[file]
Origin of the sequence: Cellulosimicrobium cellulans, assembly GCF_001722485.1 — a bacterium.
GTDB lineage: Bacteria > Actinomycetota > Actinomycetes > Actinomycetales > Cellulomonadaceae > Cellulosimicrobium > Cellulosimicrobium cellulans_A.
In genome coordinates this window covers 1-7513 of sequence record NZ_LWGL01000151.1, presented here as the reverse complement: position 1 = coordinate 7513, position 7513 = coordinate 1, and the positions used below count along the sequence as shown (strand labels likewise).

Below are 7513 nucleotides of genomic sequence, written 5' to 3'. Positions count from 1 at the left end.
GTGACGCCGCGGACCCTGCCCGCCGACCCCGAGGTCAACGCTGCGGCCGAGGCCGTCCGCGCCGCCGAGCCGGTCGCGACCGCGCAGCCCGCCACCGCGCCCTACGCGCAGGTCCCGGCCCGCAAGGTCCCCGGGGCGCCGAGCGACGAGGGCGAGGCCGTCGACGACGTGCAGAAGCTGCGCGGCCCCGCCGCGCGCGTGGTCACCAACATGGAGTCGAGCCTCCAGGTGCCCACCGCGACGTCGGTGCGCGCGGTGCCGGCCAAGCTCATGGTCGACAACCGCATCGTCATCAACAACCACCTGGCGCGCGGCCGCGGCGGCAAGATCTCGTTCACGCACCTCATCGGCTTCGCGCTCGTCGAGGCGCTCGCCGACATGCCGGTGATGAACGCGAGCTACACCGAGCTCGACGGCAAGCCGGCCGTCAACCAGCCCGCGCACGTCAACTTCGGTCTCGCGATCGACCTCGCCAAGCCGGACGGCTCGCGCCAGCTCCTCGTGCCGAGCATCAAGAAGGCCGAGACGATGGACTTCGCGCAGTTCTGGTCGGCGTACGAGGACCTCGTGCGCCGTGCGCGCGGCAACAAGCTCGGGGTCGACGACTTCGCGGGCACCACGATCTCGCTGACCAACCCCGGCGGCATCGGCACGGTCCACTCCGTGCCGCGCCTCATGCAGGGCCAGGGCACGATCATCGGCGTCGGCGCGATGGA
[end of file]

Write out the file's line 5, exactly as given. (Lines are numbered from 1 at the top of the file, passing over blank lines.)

GTGACGCCGCGGACCCTGCCCGCCGACCCCGAGGTCAACGCTGCGGCCGAGGCCGTCCGCGCCGCCGAGCCGGTCGCGACCGCGCAGCCCGCCACCGCGCCCTACGCGCAGGTCCCGGCCCGCAAGGTCCCCGGGGCGCCGAGCGACGAGGGCGAGGCCGTCGACGACGTGCAGAAGCTGCGCGGCCCCGCCGCGCGCGTGGTCACCAACATGGAGTCGAGCCTCCAGGTGCCCACCGCGACGTCGGTGCGCGCGGTGCCGGCCAAGCTCATGGTCGACAACCGCATCGTCATCAACAACCACCTGGCGCGCGGCCGCGGCGGCAAGATCTCGTTCACGCACCTCATCGGCTTCGCGCTCGTCGAGGCGCTCGCCGACATGCCGGTGATGAACGCGAGCTACACCGAGCTCGACGGCAAGCCGGCCGTCAACCAGCCCGCGCACGTCAACTTCGGTCTCGCGATCGACCTCGCCAAGCCGGACGGCTCGCGCCAGCTCCTCGTGCCGAGCATCAAGAAGGCCGAGACGATGGACTTCGCGCAGTTCTGGTCGGCGTACGAGGACCTCGTGCGCCGTGCGCGCGGCAACAAGCTCGGGGTCGACGACTTCGCGGGCACCACGATCTCGCTGACCAACCCCGGCGGCATCGGCACGGTCCACTCCGTGCCGCGCCTCATGCAGGGCCAGGGCACGATCATCGGCGTCGGCGCGATGGA